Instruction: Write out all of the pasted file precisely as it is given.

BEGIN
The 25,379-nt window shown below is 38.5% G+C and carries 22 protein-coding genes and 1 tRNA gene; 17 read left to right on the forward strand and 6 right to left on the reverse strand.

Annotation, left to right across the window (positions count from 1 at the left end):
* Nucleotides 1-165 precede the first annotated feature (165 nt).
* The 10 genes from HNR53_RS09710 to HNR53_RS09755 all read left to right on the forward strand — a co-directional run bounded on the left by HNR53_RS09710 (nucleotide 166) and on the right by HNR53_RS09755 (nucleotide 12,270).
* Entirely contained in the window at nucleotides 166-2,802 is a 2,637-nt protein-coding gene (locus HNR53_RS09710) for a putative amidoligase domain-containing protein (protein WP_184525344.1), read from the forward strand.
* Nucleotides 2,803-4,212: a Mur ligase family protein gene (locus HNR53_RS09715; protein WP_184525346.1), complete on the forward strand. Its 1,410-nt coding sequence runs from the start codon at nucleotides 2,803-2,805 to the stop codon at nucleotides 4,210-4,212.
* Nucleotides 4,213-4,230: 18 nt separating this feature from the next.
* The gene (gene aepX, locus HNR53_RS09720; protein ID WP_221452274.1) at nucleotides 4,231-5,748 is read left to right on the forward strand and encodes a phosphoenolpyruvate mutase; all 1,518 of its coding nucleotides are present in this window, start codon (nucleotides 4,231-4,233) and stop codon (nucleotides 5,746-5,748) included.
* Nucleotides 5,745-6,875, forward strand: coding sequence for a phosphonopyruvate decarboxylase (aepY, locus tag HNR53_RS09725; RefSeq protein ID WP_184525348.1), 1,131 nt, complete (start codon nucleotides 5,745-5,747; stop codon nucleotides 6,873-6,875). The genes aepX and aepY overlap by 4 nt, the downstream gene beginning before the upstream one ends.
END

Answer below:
The 25,379-nt window shown below is 38.5% G+C and carries 22 protein-coding genes and 1 tRNA gene; 17 read left to right on the forward strand and 6 right to left on the reverse strand.

Annotation, left to right across the window (positions count from 1 at the left end):
* Nucleotides 1-165 precede the first annotated feature (165 nt).
* The 10 genes from HNR53_RS09710 to HNR53_RS09755 all read left to right on the forward strand — a co-directional run bounded on the left by HNR53_RS09710 (nucleotide 166) and on the right by HNR53_RS09755 (nucleotide 12,270).
* Entirely contained in the window at nucleotides 166-2,802 is a 2,637-nt protein-coding gene (locus HNR53_RS09710) for a putative amidoligase domain-containing protein (protein WP_184525344.1), read from the forward strand.
* Nucleotides 2,803-4,212: a Mur ligase family protein gene (locus HNR53_RS09715; protein WP_184525346.1), complete on the forward strand. Its 1,410-nt coding sequence runs from the start codon at nucleotides 2,803-2,805 to the stop codon at nucleotides 4,210-4,212.
* Nucleotides 4,213-4,230: 18 nt separating this feature from the next.
* The gene (gene aepX, locus HNR53_RS09720; protein ID WP_221452274.1) at nucleotides 4,231-5,748 is read left to right on the forward strand and encodes a phosphoenolpyruvate mutase; all 1,518 of its coding nucleotides are present in this window, start codon (nucleotides 4,231-4,233) and stop codon (nucleotides 5,746-5,748) included.
* Nucleotides 5,745-6,875, forward strand: coding sequence for a phosphonopyruvate decarboxylase (aepY, locus tag HNR53_RS09725; RefSeq protein ID WP_184525348.1), 1,131 nt, complete (start codon nucleotides 5,745-5,747; stop codon nucleotides 6,873-6,875). The genes aepX and aepY overlap by 4 nt, the downstream gene beginning before the upstream one ends.